Part II of a three-part series focuses on Dr. Peterson of Sierra Internal Medicine /Simmaron Research Institute, Dr. Klimas - the director of the Center for Neuroimmune Studies at Nova Southeastern University, and Dr. Enlander, the Director of the
Mt. Sinai ME/CFS Research Center talking about chronic fatigue syndrome treatment.
Dr. Peterson started off the treatment section with some hopeful news. Powerful new immune drugs such as immune modulators and cytokine blockers), he said, that have been and are being developed, can have dramatic effects in the right patients.
(Rituximab is an example of a new approach that paid off. The first of its class of drugs (monoclonal antibodies), Rituximab (Rituxan) opened up a new arena of drug development. Similarly, Ampligen and other Toll-like receptor affecting drugs offer new approaches to immune modulation. Drug repurposing efforts that are finding new uses for old drugs present some intriguing possibilities. An abortifacent, mifepristone, for instance, boosts natural killer cell functioning.
Breakthroughs in other fields are providing other opportunities. Studies documenting the role natural killer (NK) cells and the innate immune system play in preventing cancer have piqued drug developers interest enough the several NK cell boosting drugs are in development. See more at:
Another Anectodal Account of One Woman's Journey from CFS to FM to POTS to Success
Two Therapists: ‘A Chronic Fatigue Syndrome Chronicle” #11 From Cort Johnson's Blog
By August 24, 2013 on
I have been lucky to locate compassionate, smart therapists who, unlike many of my medical doctors, are good listeners without complicating preconceptions that get in the way of real help. I’ve read that Cognitive Behavior Therapy is most successful with ME/CFS patients, but I’ve found that personality and a willingness to be eclectic matters more than strict professional orientation or ideology. To continue:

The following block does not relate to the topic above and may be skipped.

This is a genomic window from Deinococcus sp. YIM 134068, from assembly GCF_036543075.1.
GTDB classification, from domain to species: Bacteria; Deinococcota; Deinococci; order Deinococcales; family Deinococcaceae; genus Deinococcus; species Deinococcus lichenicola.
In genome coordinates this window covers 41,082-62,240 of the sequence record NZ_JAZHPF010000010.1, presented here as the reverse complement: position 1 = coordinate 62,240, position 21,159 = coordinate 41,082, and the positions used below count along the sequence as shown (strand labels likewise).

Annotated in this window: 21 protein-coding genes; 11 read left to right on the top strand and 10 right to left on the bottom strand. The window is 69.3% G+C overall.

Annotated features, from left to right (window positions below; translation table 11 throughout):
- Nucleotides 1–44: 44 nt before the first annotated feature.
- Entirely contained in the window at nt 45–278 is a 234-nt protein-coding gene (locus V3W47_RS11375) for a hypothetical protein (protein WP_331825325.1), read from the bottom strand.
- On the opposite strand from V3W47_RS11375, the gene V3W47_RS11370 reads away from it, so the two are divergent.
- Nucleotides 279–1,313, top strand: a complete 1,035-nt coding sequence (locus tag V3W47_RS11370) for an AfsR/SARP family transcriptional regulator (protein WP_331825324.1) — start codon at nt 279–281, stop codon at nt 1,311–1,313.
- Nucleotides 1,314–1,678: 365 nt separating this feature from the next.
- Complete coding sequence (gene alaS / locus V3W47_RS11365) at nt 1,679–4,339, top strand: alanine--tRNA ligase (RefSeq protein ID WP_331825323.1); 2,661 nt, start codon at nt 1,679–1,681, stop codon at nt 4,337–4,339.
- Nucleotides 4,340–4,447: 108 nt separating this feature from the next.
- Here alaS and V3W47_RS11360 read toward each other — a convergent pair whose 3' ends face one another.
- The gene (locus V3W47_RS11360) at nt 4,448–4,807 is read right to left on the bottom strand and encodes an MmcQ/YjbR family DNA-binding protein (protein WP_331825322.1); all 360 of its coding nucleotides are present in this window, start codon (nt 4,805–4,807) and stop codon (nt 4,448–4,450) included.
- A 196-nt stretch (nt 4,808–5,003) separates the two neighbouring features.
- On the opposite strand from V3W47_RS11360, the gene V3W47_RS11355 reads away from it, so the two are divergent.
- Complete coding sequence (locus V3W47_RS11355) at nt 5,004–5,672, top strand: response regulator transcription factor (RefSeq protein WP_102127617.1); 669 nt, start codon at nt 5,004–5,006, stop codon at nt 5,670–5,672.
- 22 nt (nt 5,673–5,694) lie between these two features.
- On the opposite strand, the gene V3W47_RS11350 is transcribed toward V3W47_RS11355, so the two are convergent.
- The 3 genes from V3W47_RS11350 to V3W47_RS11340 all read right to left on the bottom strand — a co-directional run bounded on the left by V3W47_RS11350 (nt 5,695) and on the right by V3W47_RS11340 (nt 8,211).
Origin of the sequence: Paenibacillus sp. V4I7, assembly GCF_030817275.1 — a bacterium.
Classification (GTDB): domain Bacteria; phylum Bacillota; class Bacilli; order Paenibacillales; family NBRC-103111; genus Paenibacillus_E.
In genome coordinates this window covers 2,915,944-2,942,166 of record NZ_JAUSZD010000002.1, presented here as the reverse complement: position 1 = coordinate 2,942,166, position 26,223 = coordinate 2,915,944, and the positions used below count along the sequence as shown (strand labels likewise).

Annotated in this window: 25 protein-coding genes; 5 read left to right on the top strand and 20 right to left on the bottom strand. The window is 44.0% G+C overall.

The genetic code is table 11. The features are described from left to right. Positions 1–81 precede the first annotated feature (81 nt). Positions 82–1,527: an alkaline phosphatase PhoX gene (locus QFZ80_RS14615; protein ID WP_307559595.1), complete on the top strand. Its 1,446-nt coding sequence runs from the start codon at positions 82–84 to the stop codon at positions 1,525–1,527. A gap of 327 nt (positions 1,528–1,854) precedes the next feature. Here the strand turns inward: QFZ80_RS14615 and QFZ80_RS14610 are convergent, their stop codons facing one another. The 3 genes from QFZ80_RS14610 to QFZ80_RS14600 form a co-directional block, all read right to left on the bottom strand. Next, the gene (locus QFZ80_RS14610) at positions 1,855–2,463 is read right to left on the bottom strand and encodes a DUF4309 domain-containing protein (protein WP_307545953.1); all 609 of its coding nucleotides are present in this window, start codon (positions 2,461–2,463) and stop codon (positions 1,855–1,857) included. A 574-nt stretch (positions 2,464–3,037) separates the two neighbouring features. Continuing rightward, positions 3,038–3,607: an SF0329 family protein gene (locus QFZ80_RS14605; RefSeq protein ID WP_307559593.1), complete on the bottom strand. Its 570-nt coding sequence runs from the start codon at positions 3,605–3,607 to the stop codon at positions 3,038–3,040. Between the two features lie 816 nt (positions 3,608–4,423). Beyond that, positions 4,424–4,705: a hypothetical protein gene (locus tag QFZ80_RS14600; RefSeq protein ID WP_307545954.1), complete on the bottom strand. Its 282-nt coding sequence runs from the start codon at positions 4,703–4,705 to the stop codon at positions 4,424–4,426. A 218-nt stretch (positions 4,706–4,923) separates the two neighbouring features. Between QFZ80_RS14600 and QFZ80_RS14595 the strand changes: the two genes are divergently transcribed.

The Fibromyalgia Diet: HELP! I Don't Know What to Eat!
From the Fibromyalgia HealthWatch Newsletter, August 28, 2013
One of the most frequently asked questions about fibromyalgia is whether there is a diet that would help. A certified holistic health care practitioner answers that question with tips on which foods are best and which foods may cause problems for people with fibromyalgia. To read more of this article and others such as:
Study Found Nearly Half of Fibromyalgia Patients Had Nerve Damage by Karen Lee Richards, August 28, 2013
A study from the journal Pain, published in June 2013, reports that almost half of the small group of fibromyalgia patients they tested were found to have damage to nerve fibers in their skin and other evidence of a disease called small-fiber polyneuropathy (SFPN). Small-fiber polyneuropathy is a type of peripheral neuropathy (nerve pain) that occurs from damage to the small unmyelinated peripheral nerve fibers.
Although it is characterized by severe pain attacks that typically begin in the hands and/or feet, some people initially experience a more generalized, whole-body pain. The pain has been described as stabbing, shooting or burning. SFPN can also result in hyperalgesia (increased sensitivity to pain) or allodynia (experiencing pain from stimulation that is not normally painful).
Additionally, patients may have abnormal skin sensations such as tingling or itchiness. For some, the pain is more severe during times of rest or at night. If you want to read more about this study, go to the following link: